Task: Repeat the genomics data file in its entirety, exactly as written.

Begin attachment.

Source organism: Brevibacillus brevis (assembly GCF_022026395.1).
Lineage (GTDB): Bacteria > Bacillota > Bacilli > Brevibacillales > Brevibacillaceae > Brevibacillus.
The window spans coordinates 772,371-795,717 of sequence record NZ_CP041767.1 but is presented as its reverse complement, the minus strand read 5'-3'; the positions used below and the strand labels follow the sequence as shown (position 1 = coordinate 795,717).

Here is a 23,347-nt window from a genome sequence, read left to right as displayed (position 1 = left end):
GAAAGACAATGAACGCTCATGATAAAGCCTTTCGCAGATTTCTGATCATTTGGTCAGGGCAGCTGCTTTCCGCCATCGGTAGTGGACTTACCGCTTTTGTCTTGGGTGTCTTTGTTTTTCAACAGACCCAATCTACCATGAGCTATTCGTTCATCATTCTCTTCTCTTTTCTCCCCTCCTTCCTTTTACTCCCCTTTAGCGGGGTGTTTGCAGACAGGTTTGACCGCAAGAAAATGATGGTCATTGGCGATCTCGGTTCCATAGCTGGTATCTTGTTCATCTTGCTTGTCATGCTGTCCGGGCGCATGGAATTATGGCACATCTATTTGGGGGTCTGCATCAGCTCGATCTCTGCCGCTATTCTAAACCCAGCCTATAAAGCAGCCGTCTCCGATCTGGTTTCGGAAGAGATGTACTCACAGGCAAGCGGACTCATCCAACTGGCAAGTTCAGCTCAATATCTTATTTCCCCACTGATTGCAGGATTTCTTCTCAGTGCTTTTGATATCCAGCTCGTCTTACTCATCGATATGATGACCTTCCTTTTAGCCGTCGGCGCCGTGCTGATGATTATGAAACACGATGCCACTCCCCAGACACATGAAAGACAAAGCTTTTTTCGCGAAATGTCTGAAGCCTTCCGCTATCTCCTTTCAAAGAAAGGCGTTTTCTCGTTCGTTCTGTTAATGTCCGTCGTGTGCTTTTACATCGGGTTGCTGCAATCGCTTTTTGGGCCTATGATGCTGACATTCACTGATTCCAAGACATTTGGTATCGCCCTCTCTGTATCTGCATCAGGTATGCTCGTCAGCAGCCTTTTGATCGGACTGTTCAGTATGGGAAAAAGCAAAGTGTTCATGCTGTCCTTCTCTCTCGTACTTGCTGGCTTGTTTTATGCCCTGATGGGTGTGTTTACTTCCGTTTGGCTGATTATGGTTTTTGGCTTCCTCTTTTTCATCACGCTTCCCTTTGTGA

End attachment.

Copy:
Source organism: Brevibacillus brevis (assembly GCF_022026395.1).
Lineage (GTDB): Bacteria > Bacillota > Bacilli > Brevibacillales > Brevibacillaceae > Brevibacillus.
The window spans coordinates 772,371-795,717 of sequence record NZ_CP041767.1 but is presented as its reverse complement, the minus strand read 5'-3'; the positions used below and the strand labels follow the sequence as shown (position 1 = coordinate 795,717).

Here is a 23,347-nt window from a genome sequence, read left to right as displayed (position 1 = left end):
GAAAGACAATGAACGCTCATGATAAAGCCTTTCGCAGATTTCTGATCATTTGGTCAGGGCAGCTGCTTTCCGCCATCGGTAGTGGACTTACCGCTTTTGTCTTGGGTGTCTTTGTTTTTCAACAGACCCAATCTACCATGAGCTATTCGTTCATCATTCTCTTCTCTTTTCTCCCCTCCTTCCTTTTACTCCCCTTTAGCGGGGTGTTTGCAGACAGGTTTGACCGCAAGAAAATGATGGTCATTGGCGATCTCGGTTCCATAGCTGGTATCTTGTTCATCTTGCTTGTCATGCTGTCCGGGCGCATGGAATTATGGCACATCTATTTGGGGGTCTGCATCAGCTCGATCTCTGCCGCTATTCTAAACCCAGCCTATAAAGCAGCCGTCTCCGATCTGGTTTCGGAAGAGATGTACTCACAGGCAAGCGGACTCATCCAACTGGCAAGTTCAGCTCAATATCTTATTTCCCCACTGATTGCAGGATTTCTTCTCAGTGCTTTTGATATCCAGCTCGTCTTACTCATCGATATGATGACCTTCCTTTTAGCCGTCGGCGCCGTGCTGATGATTATGAAACACGATGCCACTCCCCAGACACATGAAAGACAAAGCTTTTTTCGCGAAATGTCTGAAGCCTTCCGCTATCTCCTTTCAAAGAAAGGCGTTTTCTCGTTCGTTCTGTTAATGTCCGTCGTGTGCTTTTACATCGGGTTGCTGCAATCGCTTTTTGGGCCTATGATGCTGACATTCACTGATTCCAAGACATTTGGTATCGCCCTCTCTGTATCTGCATCAGGTATGCTCGTCAGCAGCCTTTTGATCGGACTGTTCAGTATGGGAAAAAGCAAAGTGTTCATGCTGTCCTTCTCTCTCGTACTTGCTGGCTTGTTTTATGCCCTGATGGGTGTGTTTACTTCCGTTTGGCTGATTATGGTTTTTGGCTTCCTCTTTTTCATCACGCTTCCCTTTGTGA